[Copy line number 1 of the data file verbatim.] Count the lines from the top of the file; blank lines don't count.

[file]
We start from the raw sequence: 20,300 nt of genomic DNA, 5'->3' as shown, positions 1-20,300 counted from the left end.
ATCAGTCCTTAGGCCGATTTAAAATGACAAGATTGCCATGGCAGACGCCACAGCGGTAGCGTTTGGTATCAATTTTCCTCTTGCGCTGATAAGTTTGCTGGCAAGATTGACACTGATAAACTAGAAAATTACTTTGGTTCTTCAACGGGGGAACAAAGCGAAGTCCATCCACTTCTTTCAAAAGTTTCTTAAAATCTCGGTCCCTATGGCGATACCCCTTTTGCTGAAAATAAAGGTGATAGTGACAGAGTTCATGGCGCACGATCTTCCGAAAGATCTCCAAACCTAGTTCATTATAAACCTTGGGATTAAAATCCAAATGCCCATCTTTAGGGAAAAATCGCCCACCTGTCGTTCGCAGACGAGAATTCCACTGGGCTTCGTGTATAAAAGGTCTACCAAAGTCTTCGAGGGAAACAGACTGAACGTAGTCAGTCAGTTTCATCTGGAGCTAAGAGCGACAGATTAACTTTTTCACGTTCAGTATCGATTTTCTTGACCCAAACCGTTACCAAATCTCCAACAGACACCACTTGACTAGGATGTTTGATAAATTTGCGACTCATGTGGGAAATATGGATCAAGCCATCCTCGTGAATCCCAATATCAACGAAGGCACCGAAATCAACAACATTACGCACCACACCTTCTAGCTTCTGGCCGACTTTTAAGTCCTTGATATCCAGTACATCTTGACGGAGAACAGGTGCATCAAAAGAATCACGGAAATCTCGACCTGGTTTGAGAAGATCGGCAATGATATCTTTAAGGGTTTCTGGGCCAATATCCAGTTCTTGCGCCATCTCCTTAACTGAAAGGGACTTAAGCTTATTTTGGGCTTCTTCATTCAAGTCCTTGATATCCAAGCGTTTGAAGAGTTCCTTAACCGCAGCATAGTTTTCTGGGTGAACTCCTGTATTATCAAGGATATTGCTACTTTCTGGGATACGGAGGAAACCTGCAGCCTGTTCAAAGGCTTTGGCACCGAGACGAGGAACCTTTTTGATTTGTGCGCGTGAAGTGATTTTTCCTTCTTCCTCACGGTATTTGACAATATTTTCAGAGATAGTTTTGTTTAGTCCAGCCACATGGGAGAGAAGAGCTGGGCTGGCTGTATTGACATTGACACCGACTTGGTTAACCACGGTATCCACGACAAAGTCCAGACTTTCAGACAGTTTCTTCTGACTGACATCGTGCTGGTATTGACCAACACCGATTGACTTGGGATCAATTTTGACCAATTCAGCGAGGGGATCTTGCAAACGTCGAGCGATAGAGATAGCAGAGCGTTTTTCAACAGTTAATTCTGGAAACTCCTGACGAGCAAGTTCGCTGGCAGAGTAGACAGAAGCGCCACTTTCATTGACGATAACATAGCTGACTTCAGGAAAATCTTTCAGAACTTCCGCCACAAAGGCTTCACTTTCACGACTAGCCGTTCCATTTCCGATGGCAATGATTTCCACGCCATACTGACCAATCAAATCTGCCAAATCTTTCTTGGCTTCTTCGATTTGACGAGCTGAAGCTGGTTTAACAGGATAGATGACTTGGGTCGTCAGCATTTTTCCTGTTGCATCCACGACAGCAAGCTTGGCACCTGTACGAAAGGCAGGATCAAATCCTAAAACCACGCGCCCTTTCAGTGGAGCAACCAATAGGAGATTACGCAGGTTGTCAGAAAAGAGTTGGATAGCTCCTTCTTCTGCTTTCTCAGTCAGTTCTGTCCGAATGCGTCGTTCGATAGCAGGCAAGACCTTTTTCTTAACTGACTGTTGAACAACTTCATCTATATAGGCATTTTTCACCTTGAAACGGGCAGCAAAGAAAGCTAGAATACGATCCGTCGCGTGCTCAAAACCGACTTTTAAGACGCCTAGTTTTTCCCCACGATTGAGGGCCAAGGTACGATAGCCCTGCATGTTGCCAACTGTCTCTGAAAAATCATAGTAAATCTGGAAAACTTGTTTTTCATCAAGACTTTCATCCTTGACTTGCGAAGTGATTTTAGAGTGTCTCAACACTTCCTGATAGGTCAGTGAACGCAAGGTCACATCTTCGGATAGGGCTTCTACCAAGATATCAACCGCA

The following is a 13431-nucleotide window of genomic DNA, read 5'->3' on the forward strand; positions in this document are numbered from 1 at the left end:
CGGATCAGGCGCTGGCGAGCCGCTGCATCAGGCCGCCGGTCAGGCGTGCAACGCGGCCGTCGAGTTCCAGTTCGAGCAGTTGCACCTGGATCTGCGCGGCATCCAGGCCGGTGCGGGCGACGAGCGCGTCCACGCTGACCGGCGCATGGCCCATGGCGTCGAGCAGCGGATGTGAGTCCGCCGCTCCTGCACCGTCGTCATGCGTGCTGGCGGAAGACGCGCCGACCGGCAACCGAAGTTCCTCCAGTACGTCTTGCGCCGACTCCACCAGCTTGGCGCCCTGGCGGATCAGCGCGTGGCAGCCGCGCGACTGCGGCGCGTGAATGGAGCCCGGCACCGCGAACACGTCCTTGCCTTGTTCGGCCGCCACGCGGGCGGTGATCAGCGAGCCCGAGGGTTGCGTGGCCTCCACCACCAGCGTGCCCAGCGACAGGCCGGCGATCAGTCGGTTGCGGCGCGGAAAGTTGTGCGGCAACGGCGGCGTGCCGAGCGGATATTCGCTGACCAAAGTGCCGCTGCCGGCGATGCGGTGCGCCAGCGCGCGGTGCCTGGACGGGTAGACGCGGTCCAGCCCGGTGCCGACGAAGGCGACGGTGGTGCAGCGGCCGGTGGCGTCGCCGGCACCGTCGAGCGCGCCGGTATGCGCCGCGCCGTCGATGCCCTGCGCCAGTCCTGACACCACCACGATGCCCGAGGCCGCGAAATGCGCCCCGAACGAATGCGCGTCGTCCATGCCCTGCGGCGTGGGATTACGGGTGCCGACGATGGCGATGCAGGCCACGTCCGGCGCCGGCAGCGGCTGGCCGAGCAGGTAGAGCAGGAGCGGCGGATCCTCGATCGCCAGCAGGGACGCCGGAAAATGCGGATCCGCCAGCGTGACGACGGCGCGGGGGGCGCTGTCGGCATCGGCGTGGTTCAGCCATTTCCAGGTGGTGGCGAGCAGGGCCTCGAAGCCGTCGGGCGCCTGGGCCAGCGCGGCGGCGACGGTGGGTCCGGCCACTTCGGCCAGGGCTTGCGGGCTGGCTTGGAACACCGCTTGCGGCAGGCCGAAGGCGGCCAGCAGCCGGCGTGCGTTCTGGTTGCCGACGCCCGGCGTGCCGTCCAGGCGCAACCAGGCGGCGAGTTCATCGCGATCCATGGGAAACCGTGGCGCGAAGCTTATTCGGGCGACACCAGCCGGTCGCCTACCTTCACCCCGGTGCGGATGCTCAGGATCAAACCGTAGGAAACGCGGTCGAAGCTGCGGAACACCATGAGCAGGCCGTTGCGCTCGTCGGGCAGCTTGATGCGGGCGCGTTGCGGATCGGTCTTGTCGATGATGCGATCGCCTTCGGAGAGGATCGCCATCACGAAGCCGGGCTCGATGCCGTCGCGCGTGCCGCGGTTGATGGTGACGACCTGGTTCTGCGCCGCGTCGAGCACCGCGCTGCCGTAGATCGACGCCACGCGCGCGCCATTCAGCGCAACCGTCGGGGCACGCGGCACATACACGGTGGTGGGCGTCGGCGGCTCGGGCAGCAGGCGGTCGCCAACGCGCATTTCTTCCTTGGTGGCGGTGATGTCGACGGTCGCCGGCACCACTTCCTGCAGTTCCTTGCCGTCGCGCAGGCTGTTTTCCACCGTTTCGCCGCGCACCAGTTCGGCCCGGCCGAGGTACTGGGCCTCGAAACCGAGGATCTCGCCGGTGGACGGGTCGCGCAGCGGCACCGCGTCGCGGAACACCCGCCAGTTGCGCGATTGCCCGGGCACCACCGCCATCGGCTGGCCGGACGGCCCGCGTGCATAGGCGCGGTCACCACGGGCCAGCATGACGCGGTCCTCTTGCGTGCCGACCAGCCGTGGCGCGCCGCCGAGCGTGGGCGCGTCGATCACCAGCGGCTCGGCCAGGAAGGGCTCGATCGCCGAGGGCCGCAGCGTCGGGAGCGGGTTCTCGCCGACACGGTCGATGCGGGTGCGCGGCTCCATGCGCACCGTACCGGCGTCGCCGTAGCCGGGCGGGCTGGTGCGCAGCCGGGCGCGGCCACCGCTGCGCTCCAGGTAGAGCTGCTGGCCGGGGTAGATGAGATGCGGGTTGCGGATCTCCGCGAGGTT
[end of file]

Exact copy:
We start from the raw sequence: 20,300 nt of genomic DNA, 5'->3' as shown, positions 1-20,300 counted from the left end.